An 18th c. lady's shoe could be a graceful, wearable work of art, the collaborative product of craftspeople skilled in leather work, embroidery, silk-weaving, and even jewelry. This shoe, left, of silk brocade is a wonderful example, the height of fashion from the curving heel to the upturned toe. It's definitely a shoe meant for drawing rooms and assemblies, and likely never walked out-of-doors much farther than from the carriage up the steps to the front door.
Sometimes, however, an elegant shoe could also be inspiration for another artisan, as the shoe, right, demonstrates. Made of the tin-glazed earthenware commonly known as Delftware, the maker of this shoe captured in clay all the stylishly curving lines and stitched details of then-contemporary footwear. Historians believe that these shoes were most likely intended as tokens of affection, exchanged between friends or lovers.
But the blue-and-white shoes could have had more significance than simply pretty trinkets. Shoes have long had superstitions and beliefs attached to them, most involving good luck. "Hurl after me a shoe," wrote the Elizabethan playwright and poet Ben Jonson, "I'll be merry whatever I do." Shoes were sealed into the walls of houses from the middle ages into the 19th c. to help keep away misfortunes and witches, and today newlyweds still have old shoes tied to their car's bumpers for good luck. Could these shoes have been a pair of good luck charms as well as a stylish statement?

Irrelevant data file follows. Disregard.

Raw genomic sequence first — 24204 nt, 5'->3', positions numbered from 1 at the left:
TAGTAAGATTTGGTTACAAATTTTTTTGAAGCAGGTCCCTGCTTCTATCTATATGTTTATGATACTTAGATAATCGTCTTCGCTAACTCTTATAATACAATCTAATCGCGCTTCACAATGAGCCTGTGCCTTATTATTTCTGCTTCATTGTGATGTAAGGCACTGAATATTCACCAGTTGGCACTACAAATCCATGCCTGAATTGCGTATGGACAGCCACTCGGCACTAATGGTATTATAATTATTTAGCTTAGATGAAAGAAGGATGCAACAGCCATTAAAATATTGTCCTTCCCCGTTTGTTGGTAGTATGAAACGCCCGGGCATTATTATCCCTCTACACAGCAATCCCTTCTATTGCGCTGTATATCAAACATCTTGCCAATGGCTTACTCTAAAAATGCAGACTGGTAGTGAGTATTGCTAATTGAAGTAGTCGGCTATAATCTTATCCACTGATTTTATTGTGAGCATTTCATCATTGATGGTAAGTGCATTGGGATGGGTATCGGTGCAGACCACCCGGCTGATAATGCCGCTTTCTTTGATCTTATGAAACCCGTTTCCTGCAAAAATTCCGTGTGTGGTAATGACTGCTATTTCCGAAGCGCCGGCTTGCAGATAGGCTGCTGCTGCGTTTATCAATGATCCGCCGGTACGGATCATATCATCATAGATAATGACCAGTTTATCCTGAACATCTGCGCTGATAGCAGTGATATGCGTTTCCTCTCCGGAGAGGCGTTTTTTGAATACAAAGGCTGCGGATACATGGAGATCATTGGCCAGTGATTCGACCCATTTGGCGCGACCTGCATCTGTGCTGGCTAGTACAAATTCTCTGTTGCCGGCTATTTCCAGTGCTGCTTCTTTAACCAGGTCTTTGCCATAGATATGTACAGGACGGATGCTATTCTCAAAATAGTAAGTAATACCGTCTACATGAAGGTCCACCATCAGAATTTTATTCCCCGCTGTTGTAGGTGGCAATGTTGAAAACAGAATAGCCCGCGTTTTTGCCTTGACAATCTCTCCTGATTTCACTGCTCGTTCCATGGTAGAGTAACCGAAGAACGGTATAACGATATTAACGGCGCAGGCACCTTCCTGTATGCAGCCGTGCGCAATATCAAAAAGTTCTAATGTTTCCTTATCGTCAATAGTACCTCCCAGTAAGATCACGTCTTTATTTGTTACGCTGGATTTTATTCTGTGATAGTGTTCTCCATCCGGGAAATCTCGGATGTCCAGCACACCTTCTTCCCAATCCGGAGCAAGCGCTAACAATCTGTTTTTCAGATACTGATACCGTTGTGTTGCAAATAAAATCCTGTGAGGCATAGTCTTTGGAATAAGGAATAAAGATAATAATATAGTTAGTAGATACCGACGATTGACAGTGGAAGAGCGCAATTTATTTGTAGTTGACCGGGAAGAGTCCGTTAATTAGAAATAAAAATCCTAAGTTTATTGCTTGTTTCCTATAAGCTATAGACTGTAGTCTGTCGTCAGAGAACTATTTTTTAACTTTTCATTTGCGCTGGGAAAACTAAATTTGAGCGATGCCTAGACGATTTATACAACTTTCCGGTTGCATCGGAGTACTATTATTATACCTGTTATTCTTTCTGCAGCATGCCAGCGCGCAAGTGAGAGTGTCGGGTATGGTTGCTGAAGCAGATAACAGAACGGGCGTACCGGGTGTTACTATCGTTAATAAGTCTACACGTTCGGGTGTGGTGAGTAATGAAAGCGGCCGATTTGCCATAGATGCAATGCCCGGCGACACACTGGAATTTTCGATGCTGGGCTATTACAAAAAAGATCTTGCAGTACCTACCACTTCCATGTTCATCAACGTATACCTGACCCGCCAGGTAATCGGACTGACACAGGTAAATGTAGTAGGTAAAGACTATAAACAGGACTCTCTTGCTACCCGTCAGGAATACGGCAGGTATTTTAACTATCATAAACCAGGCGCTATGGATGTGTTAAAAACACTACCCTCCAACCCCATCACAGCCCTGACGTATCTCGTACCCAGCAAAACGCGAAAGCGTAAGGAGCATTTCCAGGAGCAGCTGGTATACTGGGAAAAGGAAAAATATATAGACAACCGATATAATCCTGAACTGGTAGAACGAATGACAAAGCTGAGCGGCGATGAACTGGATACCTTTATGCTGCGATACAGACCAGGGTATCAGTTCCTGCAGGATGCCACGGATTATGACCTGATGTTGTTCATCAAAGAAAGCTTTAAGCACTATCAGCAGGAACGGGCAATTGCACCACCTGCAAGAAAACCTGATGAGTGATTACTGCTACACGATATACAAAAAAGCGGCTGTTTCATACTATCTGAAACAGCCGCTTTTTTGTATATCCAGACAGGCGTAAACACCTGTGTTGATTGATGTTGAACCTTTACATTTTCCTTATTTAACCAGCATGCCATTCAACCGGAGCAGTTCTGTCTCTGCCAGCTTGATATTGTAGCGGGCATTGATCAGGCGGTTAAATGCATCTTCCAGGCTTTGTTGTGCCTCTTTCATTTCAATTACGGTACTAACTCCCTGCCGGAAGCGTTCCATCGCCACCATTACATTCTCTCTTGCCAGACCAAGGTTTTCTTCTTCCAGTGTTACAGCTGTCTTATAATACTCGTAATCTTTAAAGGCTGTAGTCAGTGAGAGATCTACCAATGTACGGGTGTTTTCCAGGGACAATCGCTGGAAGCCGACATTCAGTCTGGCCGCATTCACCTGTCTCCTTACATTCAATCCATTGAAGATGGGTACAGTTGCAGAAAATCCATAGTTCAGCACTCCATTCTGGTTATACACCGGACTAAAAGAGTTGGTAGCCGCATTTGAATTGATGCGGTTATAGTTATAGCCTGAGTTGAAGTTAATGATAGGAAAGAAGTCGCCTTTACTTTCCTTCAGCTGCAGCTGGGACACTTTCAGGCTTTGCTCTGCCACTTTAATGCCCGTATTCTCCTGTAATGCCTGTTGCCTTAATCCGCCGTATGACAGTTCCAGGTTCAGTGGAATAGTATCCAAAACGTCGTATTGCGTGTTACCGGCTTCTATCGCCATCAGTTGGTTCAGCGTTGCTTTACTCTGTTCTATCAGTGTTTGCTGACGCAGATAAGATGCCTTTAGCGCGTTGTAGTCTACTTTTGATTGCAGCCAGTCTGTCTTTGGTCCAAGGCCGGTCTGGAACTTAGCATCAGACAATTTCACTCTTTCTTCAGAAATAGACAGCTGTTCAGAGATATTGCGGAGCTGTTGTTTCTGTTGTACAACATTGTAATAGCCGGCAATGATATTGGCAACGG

Top: Pair of Shoes, London, England, 1729 (dated), tin-glazed earthenware Bottom: Women's Shoe, England, 1730-1740, brocaded silk, silver, leather, linen Both collection of Colonial Williamsburg Foundation
There’s a big difference in how we use history. But we’re equally nuts about it. To us, the everyday details of life in the past are things to talk about, ponder, make fun of -- much in the way normal people talk about their favorite reality show.
We talk about who’s wearing what and who’s sleeping with whom. We try to sort out rumor or myth from fact. We thought there must be at least three other people out there who think history’s fascinating and fun, too. This blog is for them.